Raising creative children can seem like one more box to check off on the parenting to-do list. It’s tucked somewhere between making sure they have decent table manners and making it through the grocery store without having a major melt-down.
As a parent, I know it can be overwhelming to add one more item to that parenting to-do list, and raising creative kids can get placed on the back burner for a variety of reasons. Maybe you are uncertain as to how to go about providing creative opportunities for your children at home, or perhaps the idea of a “mess” that comes along with the combination of creativity and kids feels extremely overwhelming.
These fears are real. Overwhelm is real too, especially in our modern-day lives filled with the constant go-go-go. However, what if the key to combating that feeling of overwhelm was more creative time with your kids? More time to connect, take it slow, dive into a deeper conversation, and take a moment to help your child process all that keeps them busy?
Children of all ages, both special needs or not, often don’t have the language skills to express themselves, though they still have a voice. Expressive arts awaken a child’s imagination and creativity to help discover who they are and how to engage. It also brings a sense of calm to their body and positively impacts their mindset.
Here are 5 tips to embrace the mess and connect with your kids through creativity:
1. First things, first – Designate a Space.You could make art at your kitchen table, kitchen counter, on the floor, or you may even have an entire room dedicated to art-making. However you go about selecting a space in your home, do your best make it consistent. Having one location in your home where the art making happens creates natural guidelines for children and helps them learn your expectations of behavior and conduct.
Include your children in the process of what they want their art time to look like. Perhaps your child would like to include some calming music to play or they might like to diffuse a scented oil (don’t go crazy, but this helps set the tone). Helping choose a space and making choices about what is included in that space brings ownership to the process. Plus, having a designated space for your art making keeps your materials handy, cuts-down on the mess, and centralizes where the mess takes place.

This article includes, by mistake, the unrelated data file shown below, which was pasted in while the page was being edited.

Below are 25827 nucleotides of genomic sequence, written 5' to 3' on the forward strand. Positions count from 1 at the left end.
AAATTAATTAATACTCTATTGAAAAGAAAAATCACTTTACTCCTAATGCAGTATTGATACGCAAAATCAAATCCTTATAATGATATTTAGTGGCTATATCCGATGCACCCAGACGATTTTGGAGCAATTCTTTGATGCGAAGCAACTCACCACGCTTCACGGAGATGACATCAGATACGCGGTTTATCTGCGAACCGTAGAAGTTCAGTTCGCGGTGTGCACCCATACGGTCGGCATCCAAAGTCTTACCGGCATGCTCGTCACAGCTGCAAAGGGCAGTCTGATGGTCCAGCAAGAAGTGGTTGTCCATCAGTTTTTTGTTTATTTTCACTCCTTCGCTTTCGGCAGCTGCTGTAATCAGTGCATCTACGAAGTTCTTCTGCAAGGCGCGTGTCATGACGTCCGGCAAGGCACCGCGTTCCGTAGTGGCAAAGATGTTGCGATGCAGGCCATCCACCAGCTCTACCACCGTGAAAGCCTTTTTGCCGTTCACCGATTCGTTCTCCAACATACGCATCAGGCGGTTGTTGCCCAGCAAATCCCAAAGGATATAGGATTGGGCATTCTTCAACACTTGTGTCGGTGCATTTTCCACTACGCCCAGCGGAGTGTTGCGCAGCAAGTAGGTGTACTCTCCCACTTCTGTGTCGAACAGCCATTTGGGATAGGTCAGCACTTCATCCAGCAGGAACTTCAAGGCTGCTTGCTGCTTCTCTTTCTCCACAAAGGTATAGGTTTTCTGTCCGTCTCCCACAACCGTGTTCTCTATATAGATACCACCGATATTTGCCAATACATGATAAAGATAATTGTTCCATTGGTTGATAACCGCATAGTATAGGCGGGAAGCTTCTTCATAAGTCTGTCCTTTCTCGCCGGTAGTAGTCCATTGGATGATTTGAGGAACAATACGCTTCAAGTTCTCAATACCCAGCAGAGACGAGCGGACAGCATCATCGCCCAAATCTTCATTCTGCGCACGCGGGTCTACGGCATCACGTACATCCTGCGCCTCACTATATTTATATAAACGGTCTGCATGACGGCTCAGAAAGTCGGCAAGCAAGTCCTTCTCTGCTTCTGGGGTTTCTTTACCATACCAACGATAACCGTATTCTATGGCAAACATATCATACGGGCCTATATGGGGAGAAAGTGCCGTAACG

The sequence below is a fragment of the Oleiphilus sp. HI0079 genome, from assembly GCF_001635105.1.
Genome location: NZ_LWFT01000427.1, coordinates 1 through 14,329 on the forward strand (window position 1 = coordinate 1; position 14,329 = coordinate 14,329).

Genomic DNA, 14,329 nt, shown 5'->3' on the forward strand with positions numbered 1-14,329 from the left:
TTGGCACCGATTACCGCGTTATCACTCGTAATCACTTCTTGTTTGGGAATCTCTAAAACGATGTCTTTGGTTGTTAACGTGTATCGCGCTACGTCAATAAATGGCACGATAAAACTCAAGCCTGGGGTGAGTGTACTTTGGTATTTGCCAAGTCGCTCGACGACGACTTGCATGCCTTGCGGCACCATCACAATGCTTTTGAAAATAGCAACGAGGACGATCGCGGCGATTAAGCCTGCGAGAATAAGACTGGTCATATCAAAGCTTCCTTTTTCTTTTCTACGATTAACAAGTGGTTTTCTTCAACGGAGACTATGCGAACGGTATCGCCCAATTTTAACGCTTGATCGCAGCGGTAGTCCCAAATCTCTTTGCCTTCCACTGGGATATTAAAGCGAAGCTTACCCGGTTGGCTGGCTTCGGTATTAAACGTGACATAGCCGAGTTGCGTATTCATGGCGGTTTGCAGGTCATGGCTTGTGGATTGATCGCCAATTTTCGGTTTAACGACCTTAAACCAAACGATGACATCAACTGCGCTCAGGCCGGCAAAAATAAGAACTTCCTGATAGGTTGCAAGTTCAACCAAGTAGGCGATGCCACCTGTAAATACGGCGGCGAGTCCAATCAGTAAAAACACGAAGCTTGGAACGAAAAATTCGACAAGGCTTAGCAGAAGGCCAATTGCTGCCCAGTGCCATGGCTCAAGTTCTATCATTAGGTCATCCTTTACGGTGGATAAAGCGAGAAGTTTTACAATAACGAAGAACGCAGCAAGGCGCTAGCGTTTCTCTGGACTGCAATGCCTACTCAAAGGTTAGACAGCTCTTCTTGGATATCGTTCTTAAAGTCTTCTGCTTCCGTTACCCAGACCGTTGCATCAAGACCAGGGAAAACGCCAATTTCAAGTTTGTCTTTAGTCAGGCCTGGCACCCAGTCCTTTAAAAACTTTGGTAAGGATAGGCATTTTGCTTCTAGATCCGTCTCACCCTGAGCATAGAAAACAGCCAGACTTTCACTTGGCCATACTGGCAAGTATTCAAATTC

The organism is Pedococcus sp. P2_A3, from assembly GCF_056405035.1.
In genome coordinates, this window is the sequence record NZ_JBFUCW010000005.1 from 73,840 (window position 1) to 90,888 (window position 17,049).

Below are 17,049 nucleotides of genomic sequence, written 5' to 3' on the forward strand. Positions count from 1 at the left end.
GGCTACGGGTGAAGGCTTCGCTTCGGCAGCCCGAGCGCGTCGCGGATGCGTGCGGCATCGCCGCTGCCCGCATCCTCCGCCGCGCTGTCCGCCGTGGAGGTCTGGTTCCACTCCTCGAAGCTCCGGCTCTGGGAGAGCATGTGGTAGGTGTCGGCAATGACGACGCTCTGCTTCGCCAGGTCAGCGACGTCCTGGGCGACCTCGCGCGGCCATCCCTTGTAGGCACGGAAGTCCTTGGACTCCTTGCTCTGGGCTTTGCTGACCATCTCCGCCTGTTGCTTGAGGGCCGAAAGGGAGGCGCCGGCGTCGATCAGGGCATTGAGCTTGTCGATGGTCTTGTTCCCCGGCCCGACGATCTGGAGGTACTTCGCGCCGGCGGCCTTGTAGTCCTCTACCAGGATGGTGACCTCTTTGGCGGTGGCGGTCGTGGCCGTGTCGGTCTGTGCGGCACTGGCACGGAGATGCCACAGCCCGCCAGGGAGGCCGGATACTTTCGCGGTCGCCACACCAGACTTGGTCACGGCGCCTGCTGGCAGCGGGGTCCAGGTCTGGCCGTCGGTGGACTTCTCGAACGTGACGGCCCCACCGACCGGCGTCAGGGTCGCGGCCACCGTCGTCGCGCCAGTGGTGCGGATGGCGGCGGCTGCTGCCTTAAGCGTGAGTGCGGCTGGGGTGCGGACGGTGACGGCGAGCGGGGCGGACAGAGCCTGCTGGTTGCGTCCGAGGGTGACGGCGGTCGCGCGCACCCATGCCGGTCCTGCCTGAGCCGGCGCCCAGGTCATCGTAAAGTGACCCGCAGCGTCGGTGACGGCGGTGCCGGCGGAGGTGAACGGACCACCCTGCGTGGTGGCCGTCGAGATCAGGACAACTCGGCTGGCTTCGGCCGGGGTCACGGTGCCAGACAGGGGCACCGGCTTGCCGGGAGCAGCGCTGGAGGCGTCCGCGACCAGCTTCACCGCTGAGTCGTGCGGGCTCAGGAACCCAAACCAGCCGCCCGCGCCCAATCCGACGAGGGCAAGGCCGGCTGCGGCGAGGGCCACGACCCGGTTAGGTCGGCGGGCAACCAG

2. Now, for the fun part – Select Your Supplies
Just like having a designated space for art-making having designated art supplies for that space is equally important. You can contain your supplies in a variety of ways according to your family’s needs and the available space. You can store your items in plastic storage boxes, on a moveable cart, or on a shelving unit.
3. Simplicity is Key – Keep Your Supplies, Projects, & Expectations Simple
With a mindset of keeping things simple you will find setting up art experiences for your children won’t require too much time, and won’t cause your children (or yourself!) to end up in tears either. Offering very specific supplies creates a structure for you and your children to work in, which will increase your children’s creativity and improve their focus by keeping overwhelm at bay. Keeping your overall supply cabinet limited to your favorite markers, crayons, watercolors, and paper can keep the art experiences less demanding, and simpler overall.
4. Schedule a Time of Day – Daily Practice
Any habit requires time invested. The more you do something the more of a habit it will become. Many parents find their first several art experiences with young children to be frustrating or chaotic. Children don’t wish to engage in the materials, or they engage for only a few moments before they are off and running. Providing consistent opportunities for your children to create helps build their stamina, introduces them to the materials, and provides a rhythm for them to know what to expect.
5. Allow Your Child to Lead – Follow Their Interests
Thinking about what your children find interesting can be the best guide as to what kinds of projects and art experiences to offer. Not sure what types of projects your child is interested in? Consider doing projects based on their favorite stories or books. Incorporating the story element helps to engage children deeper as they make connections and keep their focus on concepts shared in the story. Plus, following your children’s interests through stories provides even more opportunities for you to connect and create positive memories together!